Back to my apartment.  The main room (18 foot by 15) is my office, sitting room, and kitchenette.  A somewhat smaller room (16 by 15) serves as bedroom.  The bedroom has no window save a little transom over the patio door.  The main room has one window, and a transom over its patio door.  Despite this shortage of window space, the rooms are light and airy.  The walls and ceilings are of white plaster.  The floors have a very light gray tile.  A single hundred watt bulb overhead in each room makes the room much lighter than you might expect.

The wall of the main room facing the patio is my kitchen space, with washing machine on one side of the patio door and stove, sink, and refrigerator on the other.  The stove and sink are quite old.  The stove burns gas.  I have never seen an electric stove in Mexico, though some people still use wood stoves.  My sink is the old fashioned type where the pipes come through the backsplash, not up through the deck.  I was assured by two or three plumbers that I would not be able to buy a mixing faucet for this kind of sink anywhere in Mexico.  So on a trip to the States I found the faucet I needed at a specialty plumbing shop.  Immediately upon return to Mexico with my treasure, I found the same type of faucet, in a better design, in a local building supply house, for about half the price I had paid for mine.  My 1920s style kitchen has drawn many compliments; Delia’s lady friends always say, –Oh, how cute!–  For my part, I’d like to find a working 1920s refrigerator to complete the ensemble.  You know the kind, with the condenser and compressor on top.  On second thought maybe that is not such a good idea.  If I had such a fridge I might not be able to rest until I had replaced my automatic washing machine with a wringer model.  I have, by the way, no indoor dryer.  The outdoor solar powered one works just fine for me, as it does for many mexicans in this dry area.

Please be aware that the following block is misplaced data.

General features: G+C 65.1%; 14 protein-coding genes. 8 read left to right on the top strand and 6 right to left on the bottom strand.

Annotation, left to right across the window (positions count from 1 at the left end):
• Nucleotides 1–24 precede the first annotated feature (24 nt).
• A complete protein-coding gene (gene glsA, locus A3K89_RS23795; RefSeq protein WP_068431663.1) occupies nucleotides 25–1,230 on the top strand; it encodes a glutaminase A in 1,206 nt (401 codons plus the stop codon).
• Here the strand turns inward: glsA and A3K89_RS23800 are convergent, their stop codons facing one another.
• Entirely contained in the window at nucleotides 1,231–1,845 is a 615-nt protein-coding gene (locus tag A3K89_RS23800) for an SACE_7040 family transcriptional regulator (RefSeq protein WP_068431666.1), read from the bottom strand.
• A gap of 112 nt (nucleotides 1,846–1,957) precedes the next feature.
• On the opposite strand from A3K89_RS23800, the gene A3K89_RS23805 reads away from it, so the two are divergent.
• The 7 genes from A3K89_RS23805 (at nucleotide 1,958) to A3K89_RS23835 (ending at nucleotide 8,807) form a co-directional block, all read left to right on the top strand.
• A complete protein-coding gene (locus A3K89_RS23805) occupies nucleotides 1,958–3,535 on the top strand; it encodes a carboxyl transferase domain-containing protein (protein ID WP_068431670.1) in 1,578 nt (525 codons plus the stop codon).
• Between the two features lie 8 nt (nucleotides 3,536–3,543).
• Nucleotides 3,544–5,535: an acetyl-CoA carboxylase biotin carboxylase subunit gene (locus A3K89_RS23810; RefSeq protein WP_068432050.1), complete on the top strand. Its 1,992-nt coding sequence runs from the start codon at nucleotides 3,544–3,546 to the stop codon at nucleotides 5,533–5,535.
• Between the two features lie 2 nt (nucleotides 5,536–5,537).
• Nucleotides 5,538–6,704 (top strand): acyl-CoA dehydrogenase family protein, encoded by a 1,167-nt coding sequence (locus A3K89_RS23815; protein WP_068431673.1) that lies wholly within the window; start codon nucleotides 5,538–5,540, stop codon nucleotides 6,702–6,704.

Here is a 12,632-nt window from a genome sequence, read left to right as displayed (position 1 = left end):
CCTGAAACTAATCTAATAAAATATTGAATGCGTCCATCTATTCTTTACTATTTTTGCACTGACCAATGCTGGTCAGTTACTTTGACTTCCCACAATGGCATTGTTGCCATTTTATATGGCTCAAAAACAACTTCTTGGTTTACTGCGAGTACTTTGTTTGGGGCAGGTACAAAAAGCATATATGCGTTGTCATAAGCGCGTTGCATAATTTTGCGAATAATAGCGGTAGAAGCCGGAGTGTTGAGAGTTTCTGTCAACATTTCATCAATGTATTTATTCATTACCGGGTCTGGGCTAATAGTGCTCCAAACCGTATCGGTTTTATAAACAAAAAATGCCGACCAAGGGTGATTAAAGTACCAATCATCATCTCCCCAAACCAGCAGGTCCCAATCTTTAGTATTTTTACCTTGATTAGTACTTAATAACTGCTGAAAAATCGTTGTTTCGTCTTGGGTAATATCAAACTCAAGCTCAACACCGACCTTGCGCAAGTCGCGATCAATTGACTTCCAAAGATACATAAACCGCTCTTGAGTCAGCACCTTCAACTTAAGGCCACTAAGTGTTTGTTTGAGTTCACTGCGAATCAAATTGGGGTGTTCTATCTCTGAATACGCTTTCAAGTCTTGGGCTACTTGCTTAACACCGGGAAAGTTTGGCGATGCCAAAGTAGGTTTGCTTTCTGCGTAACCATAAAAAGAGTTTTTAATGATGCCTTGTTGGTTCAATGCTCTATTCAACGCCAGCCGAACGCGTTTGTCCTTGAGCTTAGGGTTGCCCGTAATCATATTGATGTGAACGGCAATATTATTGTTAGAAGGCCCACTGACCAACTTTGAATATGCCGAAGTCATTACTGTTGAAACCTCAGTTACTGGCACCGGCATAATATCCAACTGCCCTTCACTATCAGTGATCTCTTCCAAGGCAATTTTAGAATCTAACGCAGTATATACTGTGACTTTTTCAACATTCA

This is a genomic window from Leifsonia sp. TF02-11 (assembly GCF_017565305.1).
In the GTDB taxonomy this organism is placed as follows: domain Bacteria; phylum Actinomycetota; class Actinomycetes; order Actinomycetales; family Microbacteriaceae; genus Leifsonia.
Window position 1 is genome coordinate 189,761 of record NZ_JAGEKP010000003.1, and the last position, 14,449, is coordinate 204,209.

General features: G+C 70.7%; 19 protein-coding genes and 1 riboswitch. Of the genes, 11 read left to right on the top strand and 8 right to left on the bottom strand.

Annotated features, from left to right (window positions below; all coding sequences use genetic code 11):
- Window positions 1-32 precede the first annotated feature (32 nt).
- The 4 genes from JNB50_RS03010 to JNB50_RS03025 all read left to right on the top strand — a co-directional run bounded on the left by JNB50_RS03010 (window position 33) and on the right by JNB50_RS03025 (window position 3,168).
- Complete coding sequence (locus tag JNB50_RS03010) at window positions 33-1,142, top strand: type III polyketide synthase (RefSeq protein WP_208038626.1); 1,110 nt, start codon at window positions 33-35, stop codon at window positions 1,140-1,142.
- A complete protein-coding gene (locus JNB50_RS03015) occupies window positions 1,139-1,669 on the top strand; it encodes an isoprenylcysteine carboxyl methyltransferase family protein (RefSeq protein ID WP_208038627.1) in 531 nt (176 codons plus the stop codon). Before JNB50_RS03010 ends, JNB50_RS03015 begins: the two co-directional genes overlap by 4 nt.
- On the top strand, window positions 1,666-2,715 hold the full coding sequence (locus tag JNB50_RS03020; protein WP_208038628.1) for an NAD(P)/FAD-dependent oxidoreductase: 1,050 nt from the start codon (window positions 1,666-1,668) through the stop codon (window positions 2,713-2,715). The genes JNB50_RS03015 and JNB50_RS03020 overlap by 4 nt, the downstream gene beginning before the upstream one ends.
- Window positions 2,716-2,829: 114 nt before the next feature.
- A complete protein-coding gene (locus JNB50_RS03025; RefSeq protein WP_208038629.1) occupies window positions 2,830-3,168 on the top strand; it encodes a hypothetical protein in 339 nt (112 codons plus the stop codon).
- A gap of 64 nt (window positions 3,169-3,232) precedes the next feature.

We walled off one corner of the bedroom to make a bathroom.  It is tiny, but nicely finished, with tile floor and walls.  A corner shower is bounded by the walls on two sides and curtains on the other two.  With a little practice even a man of my size can shower without flooding the place.  It took three or four floods to get the hang of it.

The building of the bathroom was an eye opener for me.  Coming as I do from the eastern United States, my knowledge of carpentry is limited to frame construction.  Mexican construction is entirely different.  As a rule floors are of concrete, in the better homes covered with tile.  If wood is used, it is still laid over concrete.  Some wall cores are still made of old time adobe, sun dried mud-and-straw blocks.  Others today are made of a kind of soft brick.  Exterior wall faces are stuccoed and interior faces plastered.  And so it is that my bathroom walls are made of brick six inches thick, covered with plaster.  For installation of pipes, the plumbers coolly dug channels through the concrete floor, put their pipes in place, and covered them with fresh concrete.  Pipes in walls, and electrical conduits, were handled similarly; channels were dug out, then plastered over.  There is no sheet rock in my bathroom, and the only wood is for the jambs and lintel of the door.